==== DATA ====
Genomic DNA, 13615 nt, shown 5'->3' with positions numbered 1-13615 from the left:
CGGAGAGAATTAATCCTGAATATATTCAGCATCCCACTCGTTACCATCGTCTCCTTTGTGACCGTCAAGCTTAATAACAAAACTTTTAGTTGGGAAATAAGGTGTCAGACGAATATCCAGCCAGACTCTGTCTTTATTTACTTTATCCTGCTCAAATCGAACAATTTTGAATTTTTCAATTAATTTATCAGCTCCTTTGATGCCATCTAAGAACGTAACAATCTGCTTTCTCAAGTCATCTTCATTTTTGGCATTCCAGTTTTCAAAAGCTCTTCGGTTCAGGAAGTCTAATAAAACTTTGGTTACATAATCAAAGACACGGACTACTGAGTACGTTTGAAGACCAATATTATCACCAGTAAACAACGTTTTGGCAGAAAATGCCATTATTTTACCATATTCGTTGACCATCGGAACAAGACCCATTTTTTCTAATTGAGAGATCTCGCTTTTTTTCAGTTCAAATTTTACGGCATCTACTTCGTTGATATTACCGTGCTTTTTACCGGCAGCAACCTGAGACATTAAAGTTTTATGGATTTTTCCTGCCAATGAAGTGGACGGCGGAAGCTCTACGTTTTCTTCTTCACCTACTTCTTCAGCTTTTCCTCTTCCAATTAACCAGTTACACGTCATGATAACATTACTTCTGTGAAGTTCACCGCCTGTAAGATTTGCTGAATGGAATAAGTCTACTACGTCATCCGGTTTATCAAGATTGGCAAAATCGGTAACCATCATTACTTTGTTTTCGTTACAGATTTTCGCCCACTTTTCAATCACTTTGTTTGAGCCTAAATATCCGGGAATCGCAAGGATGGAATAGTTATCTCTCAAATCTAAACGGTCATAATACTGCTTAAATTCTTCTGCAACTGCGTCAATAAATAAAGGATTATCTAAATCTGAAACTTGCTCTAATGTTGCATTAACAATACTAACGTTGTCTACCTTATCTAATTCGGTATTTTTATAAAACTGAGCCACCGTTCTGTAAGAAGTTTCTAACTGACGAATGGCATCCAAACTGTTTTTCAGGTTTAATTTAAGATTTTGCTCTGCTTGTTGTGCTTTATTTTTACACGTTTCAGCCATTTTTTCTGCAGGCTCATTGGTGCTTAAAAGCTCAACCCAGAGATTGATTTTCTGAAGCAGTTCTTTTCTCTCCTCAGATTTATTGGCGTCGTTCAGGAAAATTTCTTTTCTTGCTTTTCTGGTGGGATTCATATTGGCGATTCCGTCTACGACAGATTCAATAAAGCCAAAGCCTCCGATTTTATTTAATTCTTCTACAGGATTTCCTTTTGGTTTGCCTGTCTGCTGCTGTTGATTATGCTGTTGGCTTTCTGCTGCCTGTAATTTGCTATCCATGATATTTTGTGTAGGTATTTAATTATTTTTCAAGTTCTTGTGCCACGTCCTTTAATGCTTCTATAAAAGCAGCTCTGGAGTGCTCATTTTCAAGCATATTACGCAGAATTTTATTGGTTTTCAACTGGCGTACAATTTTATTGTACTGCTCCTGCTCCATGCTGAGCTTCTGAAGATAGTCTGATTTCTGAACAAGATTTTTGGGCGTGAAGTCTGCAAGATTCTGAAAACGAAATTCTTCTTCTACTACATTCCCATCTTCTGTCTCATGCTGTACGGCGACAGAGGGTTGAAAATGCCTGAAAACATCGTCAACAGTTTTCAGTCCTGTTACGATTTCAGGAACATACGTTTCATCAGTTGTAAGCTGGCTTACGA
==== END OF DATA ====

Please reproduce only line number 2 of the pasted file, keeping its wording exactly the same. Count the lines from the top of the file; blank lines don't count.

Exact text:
CGGAGAGAATTAATCCTGAATATATTCAGCATCCCACTCGTTACCATCGTCTCCTTTGTGACCGTCAAGCTTAATAACAAAACTTTTAGTTGGGAAATAAGGTGTCAGACGAATATCCAGCCAGACTCTGTCTTTATTTACTTTATCCTGCTCAAATCGAACAATTTTGAATTTTTCAATTAATTTATCAGCTCCTTTGATGCCATCTAAGAACGTAACAATCTGCTTTCTCAAGTCATCTTCATTTTTGGCATTCCAGTTTTCAAAAGCTCTTCGGTTCAGGAAGTCTAATAAAACTTTGGTTACATAATCAAAGACACGGACTACTGAGTACGTTTGAAGACCAATATTATCACCAGTAAACAACGTTTTGGCAGAAAATGCCATTATTTTACCATATTCGTTGACCATCGGAACAAGACCCATTTTTTCTAATTGAGAGATCTCGCTTTTTTTCAGTTCAAATTTTACGGCATCTACTTCGTTGATATTACCGTGCTTTTTACCGGCAGCAACCTGAGACATTAAAGTTTTATGGATTTTTCCTGCCAATGAAGTGGACGGCGGAAGCTCTACGTTTTCTTCTTCACCTACTTCTTCAGCTTTTCCTCTTCCAATTAACCAGTTACACGTCATGATAACATTACTTCTGTGAAGTTCACCGCCTGTAAGATTTGCTGAATGGAATAAGTCTACTACGTCATCCGGTTTATCAAGATTGGCAAAATCGGTAACCATCATTACTTTGTTTTCGTTACAGATTTTCGCCCACTTTTCAATCACTTTGTTTGAGCCTAAATATCCGGGAATCGCAAGGATGGAATAGTTATCTCTCAAATCTAAACGGTCATAATACTGCTTAAATTCTTCTGCAACTGCGTCAATAAATAAAGGATTATCTAAATCTGAAACTTGCTCTAATGTTGCATTAACAATACTAACGTTGTCTACCTTATCTAATTCGGTATTTTTATAAAACTGAGCCACCGTTCTGTAAGAAGTTTCTAACTGACGAATGGCATCCAAACTGTTTTTCAGGTTTAATTTAAGATTTTGCTCTGCTTGTTGTGCTTTATTTTTACACGTTTCAGCCATTTTTTCTGCAGGCTCATTGGTGCTTAAAAGCTCAACCCAGAGATTGATTTTCTGAAGCAGTTCTTTTCTCTCCTCAGATTTATTGGCGTCGTTCAGGAAAATTTCTTTTCTTGCTTTTCTGGTGGGATTCATATTGGCGATTCCGTCTACGACAGATTCAATAAAGCCAAAGCCTCCGATTTTATTTAATTCTTCTACAGGATTTCCTTTTGGTTTGCCTGTCTGCTGCTGTTGATTATGCTGTTGGCTTTCTGCTGCCTGTAATTTGCTATCCATGATATTTTGTGTAGGTATTTAATTATTTTTCAAGTTCTTGTGCCACGTCCTTTAATGCTTCTATAAAAGCAGCTCTGGAGTGCTCATTTTCAAGCATATTACGCAGAATTTTATTGGTTTTCAACTGGCGTACAATTTTATTGTACTGCTCCTGCTCCATGCTGAGCTTCTGAAGATAGTCTGATTTCTGAACAAGATTTTTGGGCGTGAAGTCTGCAAGATTCTGAAAACGAAATTCTTCTTCTACTACATTCCCATCTTCTGTCTCATGCTGTACGGCGACAGAGGGTTGAAAATGCCTGAAAACATCGTCAACAGTTTTCAGTCCTGTTACGATTTCAGGAACATACGTTTCATCAGTTGTAAGCTGGCTTACGA